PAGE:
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Sports Betting No Longer a Crime In New York, But Only Under Specific Conditions


Approximately one year after the US Supreme Court lifted the ban on sports betting, New York officially joined the list of states that no longer designate wagering on sports to be illegal crime. New York is officially the ninth state to legalize it after the state game commission approved regulations. Some now claim that steps to legalize placing bets at sports venues and on mobile devices is the next step, but is still not legal. This means that a number of Americans are still technically engaging in an “illegal” activity: According to some estimates, Americans place $150 billion in illegal wagers on sports.

Indeed, online betting remains illegal in New York, and only commercial and tribal casinos are allowed to take wagers. According to reports, New York’s state constitution requires that voters approve every specific expansion, indicating that another referendum is necessary before it is technically no longer a crime to place an online bet. Technically, voters in New York approved sports betting at upstate casino at a 2013 referendum, and it took six years for the state to change its constitution and legislature to pass an explicit law allowing for sports betting if/once the federal ban was lifted.

A Closer Look at State & Federal Gambling Laws

This means that online sports betting – in addition to being a gambling crime in New York – also carries with it other potential charges, such as money laundering. In fact, New York has pursued criminal prosecutions against offshore bettors where the bet was either accepted by the defendant in the state or made in the state. In addition, the federal gambling statute requires a violation of state gambling laws before charges can be made against someone engaged in illegal gambling. New York’s law dictates that promoting gambling in the first degree (a class E felony) occurs when someone knowingly advances or profits from an unlawful gambling activity by:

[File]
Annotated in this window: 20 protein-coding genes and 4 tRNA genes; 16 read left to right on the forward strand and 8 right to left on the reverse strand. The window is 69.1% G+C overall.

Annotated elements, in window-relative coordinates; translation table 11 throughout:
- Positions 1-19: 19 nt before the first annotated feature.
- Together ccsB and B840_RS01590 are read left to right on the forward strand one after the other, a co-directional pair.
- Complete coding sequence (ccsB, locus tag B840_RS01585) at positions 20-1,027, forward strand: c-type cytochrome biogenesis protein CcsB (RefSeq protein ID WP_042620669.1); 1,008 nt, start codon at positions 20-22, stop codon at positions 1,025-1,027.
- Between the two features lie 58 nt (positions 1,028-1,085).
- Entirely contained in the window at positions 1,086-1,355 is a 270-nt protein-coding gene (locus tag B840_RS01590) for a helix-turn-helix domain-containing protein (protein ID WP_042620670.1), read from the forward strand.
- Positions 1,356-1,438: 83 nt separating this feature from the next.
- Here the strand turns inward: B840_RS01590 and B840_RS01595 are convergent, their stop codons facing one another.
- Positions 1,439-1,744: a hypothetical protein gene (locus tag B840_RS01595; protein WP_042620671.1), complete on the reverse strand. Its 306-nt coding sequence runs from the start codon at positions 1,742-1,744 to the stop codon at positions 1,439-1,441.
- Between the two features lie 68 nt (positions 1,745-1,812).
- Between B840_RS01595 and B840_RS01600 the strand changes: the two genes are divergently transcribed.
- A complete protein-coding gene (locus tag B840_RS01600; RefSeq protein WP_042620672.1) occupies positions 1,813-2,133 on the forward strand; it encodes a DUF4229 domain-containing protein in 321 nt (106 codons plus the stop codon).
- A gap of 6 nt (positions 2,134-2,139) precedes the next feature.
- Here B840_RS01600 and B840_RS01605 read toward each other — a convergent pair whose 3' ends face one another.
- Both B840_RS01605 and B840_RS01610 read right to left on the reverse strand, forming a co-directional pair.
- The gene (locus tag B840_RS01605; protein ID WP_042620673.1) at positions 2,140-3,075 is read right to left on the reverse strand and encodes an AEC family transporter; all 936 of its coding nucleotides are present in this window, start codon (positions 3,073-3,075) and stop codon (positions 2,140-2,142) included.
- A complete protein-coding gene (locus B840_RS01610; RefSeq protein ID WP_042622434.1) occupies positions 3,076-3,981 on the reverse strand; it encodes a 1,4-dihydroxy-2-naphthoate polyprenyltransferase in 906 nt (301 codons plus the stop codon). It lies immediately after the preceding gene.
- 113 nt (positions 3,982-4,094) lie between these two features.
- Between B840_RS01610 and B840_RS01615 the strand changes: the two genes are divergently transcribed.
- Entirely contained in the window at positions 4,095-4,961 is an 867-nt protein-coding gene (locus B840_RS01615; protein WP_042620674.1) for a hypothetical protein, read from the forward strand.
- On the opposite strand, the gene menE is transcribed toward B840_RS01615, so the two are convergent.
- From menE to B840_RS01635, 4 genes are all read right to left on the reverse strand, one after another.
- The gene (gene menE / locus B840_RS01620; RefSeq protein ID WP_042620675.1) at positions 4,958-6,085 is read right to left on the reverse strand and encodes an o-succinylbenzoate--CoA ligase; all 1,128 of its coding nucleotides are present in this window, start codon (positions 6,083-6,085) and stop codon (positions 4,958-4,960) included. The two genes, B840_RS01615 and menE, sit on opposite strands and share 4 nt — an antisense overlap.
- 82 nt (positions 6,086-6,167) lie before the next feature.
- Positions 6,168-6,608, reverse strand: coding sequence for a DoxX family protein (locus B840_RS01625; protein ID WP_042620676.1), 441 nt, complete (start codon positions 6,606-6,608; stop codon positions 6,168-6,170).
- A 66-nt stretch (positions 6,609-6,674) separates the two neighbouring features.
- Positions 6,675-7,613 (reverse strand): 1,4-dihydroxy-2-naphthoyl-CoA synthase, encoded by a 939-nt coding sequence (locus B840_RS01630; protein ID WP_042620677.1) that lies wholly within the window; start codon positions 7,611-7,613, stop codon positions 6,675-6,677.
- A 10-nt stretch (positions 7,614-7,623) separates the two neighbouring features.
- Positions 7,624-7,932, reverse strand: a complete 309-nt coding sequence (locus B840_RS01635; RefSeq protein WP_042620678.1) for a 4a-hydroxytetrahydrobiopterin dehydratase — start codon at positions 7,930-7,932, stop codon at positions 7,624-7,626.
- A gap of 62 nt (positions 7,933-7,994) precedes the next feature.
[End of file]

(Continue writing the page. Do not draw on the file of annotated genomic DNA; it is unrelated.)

• Accepting or receiving more than five bets totaling more than $5,000 in one day;
  • Receiving money or written records from someone “whose chances or plays are represented by money or records” in connection with a lottery or policy scheme; or
  • Receiving more than $5,000 in one day in a lottery or policy scheme.

However, there is a valid defense when it comes to internet gambling, as, technically, there is no defendant accepting bets; instead, the bets are sent by a computer to a location where it is legal to receive and accept them. Still, many offshore gambling cases have been brought under this law.

Questions? Contact Our New York Criminal Defense Attorneys

If you have been accused of a federal or state crime in New York, contact our experienced NYC criminal defense attorneys at the office of Mark I. Cohen, Esq. today to find out how we can help.





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